Labor Day: why it is commemorated and since when it has been a holiday – Notes – Viva la Radio

Labor Day: why it is commemorated and since when it has been a holiday – Notes – Viva la Radio
Labor Day: why it is commemorated and since when it has been a holiday – Notes – Viva la Radio

Every May 1, International Workers’ Day is celebrated, which has antecedents in Argentina dating back to 1890 by anarchist and leftist groups, but only in the middle of the 20th century was the date established as a national holiday.

In 1886, the American city of Chicago was the epicenter of dozens of protests by workers demanding improvements in working conditions, with eight-hour days, and modifications to their contracts.

By the end of April, the slogan: “Eight hours for work, eight for sleep and eight for home” began to become popular, in a new claim by the group known as Noble Order of the Knights of Labor (Noble Order of the Knights of Labor).

Within the framework of the demands, a strike began on May 1, and for four days, around half a million people protested in more than 5,000 strike points. The closing of the demonstrations was on May 4, when there was savage repression by the Police: that was the Haymarket Revolt.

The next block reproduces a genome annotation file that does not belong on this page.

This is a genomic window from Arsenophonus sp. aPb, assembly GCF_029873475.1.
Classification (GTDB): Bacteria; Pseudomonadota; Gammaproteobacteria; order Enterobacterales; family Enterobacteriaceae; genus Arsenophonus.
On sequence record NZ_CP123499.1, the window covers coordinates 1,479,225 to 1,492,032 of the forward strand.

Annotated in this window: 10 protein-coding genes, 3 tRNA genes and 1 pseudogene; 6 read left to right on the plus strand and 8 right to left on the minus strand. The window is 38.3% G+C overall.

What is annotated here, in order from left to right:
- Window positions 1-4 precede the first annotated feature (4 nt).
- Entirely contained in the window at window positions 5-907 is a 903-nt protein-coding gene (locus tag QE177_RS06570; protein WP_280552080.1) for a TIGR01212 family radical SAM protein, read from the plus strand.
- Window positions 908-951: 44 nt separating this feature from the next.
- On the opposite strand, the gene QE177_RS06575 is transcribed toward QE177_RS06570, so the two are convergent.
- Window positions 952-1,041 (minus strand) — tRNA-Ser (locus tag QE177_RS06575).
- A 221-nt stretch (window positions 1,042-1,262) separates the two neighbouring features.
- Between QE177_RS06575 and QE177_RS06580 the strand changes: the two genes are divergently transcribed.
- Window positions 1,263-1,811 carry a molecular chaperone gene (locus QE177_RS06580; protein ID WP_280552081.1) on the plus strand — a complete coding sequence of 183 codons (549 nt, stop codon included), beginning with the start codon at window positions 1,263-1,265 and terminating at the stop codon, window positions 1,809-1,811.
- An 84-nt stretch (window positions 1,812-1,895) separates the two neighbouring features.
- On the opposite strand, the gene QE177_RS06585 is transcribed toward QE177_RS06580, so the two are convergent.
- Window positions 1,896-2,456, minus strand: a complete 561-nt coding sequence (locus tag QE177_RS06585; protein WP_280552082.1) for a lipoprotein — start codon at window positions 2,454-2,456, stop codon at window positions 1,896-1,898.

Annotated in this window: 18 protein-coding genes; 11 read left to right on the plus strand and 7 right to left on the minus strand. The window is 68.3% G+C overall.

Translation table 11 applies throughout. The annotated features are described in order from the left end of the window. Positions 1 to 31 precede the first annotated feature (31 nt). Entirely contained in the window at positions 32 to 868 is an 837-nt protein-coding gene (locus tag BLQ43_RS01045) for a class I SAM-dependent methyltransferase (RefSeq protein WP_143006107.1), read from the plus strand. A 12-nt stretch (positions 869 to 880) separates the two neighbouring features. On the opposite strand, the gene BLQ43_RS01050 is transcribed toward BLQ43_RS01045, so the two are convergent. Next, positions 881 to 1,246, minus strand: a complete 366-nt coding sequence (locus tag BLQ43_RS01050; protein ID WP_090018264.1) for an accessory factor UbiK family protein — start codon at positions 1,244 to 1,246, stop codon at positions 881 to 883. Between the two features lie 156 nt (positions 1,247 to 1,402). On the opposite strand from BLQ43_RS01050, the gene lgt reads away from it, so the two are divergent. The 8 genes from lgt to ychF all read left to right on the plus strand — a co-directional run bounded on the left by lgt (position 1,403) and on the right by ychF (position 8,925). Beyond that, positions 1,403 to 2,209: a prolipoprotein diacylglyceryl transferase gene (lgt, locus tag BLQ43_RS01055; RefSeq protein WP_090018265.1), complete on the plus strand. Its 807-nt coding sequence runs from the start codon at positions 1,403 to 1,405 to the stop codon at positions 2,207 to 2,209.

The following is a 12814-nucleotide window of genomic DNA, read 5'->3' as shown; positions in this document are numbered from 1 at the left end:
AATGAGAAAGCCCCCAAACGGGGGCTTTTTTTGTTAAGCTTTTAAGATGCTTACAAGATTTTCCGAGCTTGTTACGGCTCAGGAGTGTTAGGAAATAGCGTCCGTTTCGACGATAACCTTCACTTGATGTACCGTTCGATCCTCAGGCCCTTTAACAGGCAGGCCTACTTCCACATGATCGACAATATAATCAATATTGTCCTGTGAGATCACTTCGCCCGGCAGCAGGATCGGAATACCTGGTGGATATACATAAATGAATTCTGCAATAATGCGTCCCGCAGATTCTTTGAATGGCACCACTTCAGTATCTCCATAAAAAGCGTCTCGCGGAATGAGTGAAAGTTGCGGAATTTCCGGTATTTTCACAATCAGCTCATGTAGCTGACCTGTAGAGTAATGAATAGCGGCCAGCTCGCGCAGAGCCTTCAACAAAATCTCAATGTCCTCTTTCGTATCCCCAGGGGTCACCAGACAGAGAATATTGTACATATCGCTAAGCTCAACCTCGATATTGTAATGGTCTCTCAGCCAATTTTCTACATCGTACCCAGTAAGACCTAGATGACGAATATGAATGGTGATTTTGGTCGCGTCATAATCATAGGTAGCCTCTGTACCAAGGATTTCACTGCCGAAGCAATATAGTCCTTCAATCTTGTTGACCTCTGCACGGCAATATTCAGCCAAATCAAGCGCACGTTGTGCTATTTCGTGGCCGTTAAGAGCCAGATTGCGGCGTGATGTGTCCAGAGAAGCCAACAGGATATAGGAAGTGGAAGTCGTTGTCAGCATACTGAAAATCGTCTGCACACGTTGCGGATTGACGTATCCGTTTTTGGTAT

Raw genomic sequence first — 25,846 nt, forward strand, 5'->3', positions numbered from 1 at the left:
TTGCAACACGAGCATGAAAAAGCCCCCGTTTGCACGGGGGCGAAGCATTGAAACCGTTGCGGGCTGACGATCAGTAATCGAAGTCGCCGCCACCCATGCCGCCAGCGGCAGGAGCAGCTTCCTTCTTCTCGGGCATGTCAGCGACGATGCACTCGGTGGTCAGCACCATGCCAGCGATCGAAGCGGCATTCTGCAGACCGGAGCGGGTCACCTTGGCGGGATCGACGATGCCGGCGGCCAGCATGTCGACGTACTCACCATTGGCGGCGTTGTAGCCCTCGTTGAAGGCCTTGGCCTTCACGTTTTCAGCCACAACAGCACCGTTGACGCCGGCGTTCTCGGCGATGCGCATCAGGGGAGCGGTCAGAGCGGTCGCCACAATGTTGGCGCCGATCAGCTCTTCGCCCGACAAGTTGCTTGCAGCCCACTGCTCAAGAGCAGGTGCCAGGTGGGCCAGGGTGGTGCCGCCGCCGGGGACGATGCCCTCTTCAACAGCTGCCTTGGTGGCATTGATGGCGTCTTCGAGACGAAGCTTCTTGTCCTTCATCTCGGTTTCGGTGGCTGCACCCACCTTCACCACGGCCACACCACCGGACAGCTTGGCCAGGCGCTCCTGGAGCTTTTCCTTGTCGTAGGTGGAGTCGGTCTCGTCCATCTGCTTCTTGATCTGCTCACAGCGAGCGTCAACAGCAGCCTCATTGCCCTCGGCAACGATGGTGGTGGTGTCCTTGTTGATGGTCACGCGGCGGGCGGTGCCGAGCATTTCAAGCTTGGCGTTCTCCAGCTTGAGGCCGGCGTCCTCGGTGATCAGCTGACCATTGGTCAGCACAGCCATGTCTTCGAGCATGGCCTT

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Three years later, at a Congress in Paris where the Second International was held – a workers’ organization made up of socialist and labor parties – the May 1st like International Worker’s Day.

In 1890, a year after that decision of the Second International, the first activities were carried out in Argentina to remember and honor the martyrs of Chicago.

The initiative was carried out by sectors of the left and anarchism, so they were days of strong protests against the capitalist system that usually ended with incidents with the Security Forces.

In 1925, during the Presidency of the radical Marcelo Torcuato de Alvear, the Government declared by decree “holiday” to Workers’ Day, as an administrative act that granted leave only to state workers.

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Only 19 years later, during the administration of Edelmiro Farrell and with Juan Domingo Perón as Secretary of Labor and Social Security, the date was renamed “Labor Day” and adopted official holiday character.

The establishment of May 1 as a holiday was a “symbol of the just aspirations of the worker and a fervent tribute to the noble dignity of all human labor,” in the words of Perón in his message to the workers.

From that year on, the date was used by the labor movement to make demands or defend gains, just as the union sectors aligned with the left maintained their combative essence.

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